47. Salom MG, Lahera V, Miranda-Guardiola F, Romero JC. Blockade of pressure natriuresis induced by inhibition of renal synthesis of nitric oxide in dogs. Am J Physiol. 1992;262:F718–F722. [PubMed]
48. Navar LG, Inscho EW, Majid DSA, Imig JD, Harrison-Bernard L, Mitchell KD. Paracrine regulation of the renal microcirculation. Physiol Rev. 1996;76:425–536. [PubMed]
49. Zou A-P, Cowley AW., Jr α2-Adrenergic receptor-mediated increase in NO production buffers renal medullary vasoconstriction. Am J Physiol. 2000;279:R769–R777. [PubMed]
50. Cowley AW., Jr Control of the renal medullary circulation by vasopressin V1 and V2 receptors in the rat. Exp Physiol. 2000;85:223S–231S. [PubMed]
51. Cowley AW, Jr, Skelton MM, Kurth TM. Effects of long-term vasopressin receptor stimulation on medullary bllod flow and arterial pressure. Am J Physiol. 1998;275:R1420–R1424. [PubMed]
52. O’Connor PM, Cowley AW., Jr Vasopressin-induced nitric oxide production in rat inner medullary collecting duct is dependent on V2 receptor activation of the phosphoinositide pathway. Am J Physiol. 2007;293:F526–F532. [PubMed]
53. Szentivanyi M, Jr, Park F, Maeda CY, Cowley AW., Jr Nitric oxide in the renal medulla protects from vasopressin-induced hypertension. Hypertension. 2000;35:740–745. [PubMed]
54. Vassileva I, Mountain C, Pollock DM. Functional role of ETB receptors in the renal medulla. Hypertension. 2003;41:1359–1363. [PubMed]
55. Zwede T, Mattson DL. Inhibition of cyclooxygenase-2 in the rat renal medulla leads to sodium-sensitive hypertension. Hypertension. 2004;44:424–428. [PubMed]
56. Daniels EG, Hinman JW, Leach BE, Muirhead EE. Identification of prostaglandin E2 as the principal vasodepressor lipid of rabbit renal medulla. Nature. 1967;215:1298–1299. [PubMed]
57. Badzynska B, Sadowski J. Renal hemodynamic responses to intrarenal infusion of acetylcholine: comparison with effects of PGE2 and NO donor. Kidney Int. 2006;69:1774–1779. [PubMed]
58. Mattson DF, Roman RJ. Role of kinins and AII in the renal hemodynamic response to captopril. Am J Physiol. 1991;260:F670–F679. [PubMed]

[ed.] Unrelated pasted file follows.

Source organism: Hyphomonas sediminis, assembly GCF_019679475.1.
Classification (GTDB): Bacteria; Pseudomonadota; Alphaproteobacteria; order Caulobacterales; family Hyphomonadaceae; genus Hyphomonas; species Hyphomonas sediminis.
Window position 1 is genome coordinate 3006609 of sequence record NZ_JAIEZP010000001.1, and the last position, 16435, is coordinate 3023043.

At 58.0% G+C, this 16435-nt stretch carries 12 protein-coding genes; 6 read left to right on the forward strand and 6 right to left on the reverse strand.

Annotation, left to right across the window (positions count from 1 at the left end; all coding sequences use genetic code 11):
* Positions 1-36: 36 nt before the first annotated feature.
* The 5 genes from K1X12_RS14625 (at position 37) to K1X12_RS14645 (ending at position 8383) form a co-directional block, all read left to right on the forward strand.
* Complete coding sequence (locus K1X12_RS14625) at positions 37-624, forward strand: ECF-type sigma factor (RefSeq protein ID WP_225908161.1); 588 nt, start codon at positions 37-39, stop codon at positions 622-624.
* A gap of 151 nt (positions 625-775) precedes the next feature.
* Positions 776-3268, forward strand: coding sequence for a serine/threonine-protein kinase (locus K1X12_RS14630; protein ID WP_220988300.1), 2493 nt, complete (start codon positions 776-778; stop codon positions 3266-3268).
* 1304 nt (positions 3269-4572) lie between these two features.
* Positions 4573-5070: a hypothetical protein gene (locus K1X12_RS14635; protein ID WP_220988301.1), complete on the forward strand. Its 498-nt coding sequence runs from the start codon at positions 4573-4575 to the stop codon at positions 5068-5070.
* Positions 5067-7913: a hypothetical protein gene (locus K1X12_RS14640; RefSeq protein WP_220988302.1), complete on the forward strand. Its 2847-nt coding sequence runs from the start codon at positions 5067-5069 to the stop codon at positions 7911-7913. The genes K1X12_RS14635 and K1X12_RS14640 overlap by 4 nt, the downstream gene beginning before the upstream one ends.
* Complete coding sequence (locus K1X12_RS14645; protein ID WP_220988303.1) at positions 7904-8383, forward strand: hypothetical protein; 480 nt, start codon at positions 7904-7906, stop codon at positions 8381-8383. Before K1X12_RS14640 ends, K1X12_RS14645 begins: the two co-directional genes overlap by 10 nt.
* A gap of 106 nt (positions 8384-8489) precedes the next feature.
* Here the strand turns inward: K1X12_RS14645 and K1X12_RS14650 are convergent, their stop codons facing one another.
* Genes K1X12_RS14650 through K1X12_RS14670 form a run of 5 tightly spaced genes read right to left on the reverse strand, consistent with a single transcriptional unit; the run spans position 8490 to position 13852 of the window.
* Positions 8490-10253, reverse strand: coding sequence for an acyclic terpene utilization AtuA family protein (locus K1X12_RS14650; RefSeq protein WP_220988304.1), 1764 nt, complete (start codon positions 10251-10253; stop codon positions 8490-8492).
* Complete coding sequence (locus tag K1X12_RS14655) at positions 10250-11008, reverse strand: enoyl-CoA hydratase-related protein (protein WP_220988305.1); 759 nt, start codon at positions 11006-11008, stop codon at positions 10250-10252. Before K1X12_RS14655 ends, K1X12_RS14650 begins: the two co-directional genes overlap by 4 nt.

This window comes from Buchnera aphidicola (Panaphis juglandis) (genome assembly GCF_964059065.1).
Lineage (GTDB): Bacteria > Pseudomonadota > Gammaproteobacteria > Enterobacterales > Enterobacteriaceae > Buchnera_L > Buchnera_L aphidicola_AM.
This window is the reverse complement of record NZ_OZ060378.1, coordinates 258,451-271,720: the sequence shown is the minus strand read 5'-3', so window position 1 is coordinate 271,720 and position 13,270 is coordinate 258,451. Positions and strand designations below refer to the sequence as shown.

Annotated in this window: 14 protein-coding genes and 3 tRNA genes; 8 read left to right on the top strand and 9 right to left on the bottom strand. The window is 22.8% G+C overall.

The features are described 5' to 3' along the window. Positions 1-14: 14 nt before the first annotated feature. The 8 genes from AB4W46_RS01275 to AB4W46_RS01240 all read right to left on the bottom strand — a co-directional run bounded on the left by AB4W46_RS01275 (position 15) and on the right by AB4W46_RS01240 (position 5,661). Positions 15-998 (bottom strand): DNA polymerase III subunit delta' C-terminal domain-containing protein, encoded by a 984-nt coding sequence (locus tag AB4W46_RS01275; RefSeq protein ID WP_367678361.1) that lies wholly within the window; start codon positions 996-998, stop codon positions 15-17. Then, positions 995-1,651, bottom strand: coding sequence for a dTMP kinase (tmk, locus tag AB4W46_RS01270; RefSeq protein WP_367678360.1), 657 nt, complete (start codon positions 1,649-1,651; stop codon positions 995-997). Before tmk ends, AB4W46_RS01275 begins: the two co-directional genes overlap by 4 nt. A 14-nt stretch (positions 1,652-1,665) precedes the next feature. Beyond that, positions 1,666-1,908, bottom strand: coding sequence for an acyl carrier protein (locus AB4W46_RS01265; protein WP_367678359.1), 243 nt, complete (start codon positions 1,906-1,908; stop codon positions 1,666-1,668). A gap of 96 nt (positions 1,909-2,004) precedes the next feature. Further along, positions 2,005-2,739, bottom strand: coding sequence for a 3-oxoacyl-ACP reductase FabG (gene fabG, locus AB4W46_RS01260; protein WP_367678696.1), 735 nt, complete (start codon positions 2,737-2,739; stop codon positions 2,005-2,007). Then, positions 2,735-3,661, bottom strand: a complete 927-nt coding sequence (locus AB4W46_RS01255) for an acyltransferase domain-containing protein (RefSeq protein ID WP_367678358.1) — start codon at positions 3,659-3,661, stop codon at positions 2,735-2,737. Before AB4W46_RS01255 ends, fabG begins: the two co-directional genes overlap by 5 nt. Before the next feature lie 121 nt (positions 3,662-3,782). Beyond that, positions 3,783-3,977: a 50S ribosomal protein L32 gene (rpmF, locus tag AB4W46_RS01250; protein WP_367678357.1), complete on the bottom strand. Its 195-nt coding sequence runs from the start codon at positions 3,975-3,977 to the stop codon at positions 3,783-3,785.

59. Fenoy FJ, Scicli G, Carretero O, Roman RJ. Effect of angiotensin II and a kinin receptor antagonist on the renal hemodynamic response to Captropril. Hypertension. 1991;17:1038–1044. [PubMed]
60. Zou A-P, Billington H, Su N, Cowley AW., Jr Expression and actions of heme oxygenase in the renal medulla of rats. Hypertension. 2000;35:342–347. [PubMed]
61. Li N, Yi F, dos Santos EA, Donley DK, Li PL. Role of renal medullary heme oxygenase in the regulation of pressure natriuresis and arterial blood pressure. Hypertension. 2007;49:148–154. [PubMed]
62. Vera T, Kelsen Silvia, Yanes LL, Reckelhoff JF, Stec DE. HO-1 induction lowers blood pressure and superoxide production in the renal medulla of angiotensin II hypertensive mice. Am J Physiol. 2007;292:R1472–R1478. [PubMed]
63. Quan S, Yang L, Shouda S, Schwartzman ML, Nasjletti A, Goodman AI, Abraham NG. Expression of human heme oxygenase-1 in the thick ascending limb attenuates angiotensin II-mediated increase in oxidative injury. Kidney Int. 2004;65:1628–1639. [PubMed]
64. Zou AP, Nithipatikom K, Li PL, Cowley AW., Jr Role of renal medullary adenosine in the control of blood flow and sodium excretion. Am J Physiol. 1999;276:R790–R798. [PubMed]
65. Mattson DL, Higgins DJ. Influence of dietary sodium intake on renal medullary nitric oxide synthase. Hypertension. 1996;27:688–692. [PubMed]
66. Harris RC, Breyer MD. Physiological regulation of cyclooxygenase-2 in the kidney. Am J Physiol. 2001;281:F1–F11. [PubMed]
67. Tan DY, Meng S, Cason GW, Manning RD., Jr Mechanisms of salt-sensitive hypertension: role of inducible nitric oxide synthase. Am J Physio. 2000;279:R2297–R2303. [PubMed]
68. Yao B, Harris RC, Zhang MZ. Interactions between 11 beta-hydroxysteroid dehydrogenase and COX-2 in kidney. Am J Physiol. 2005;288:R1767–R1773. [PubMed]
69. Li N, Chen L, Yi F, Xia M, Li PL. Salt-sensitive hypertension induced by decoy of transcription factor hypoxia-inducible factor-1(alpha) in the renal medulla. Circ Res. 2008;102:1101–1108. [PMC free article] [PubMed]
70. Manotham K, Tanaka T, Ohse T, Kojma I, Miyata T, Inagi R, Tanaka H, Sassa R, Fujita T, Nangaku M. A biologic role of HIF-1 in the renal medulla. Kidney Int. 2005;67:1428–1439. [PubMed]
71. Zou AP, Yang ZZ, Li PL, Cowley AW., Jr Oxygen-dependent expression of hypoxia-inducible factor-1-alpha in renal medullary cells of rats. Physiol Genomics. 2001;6:159–168. [PubMed]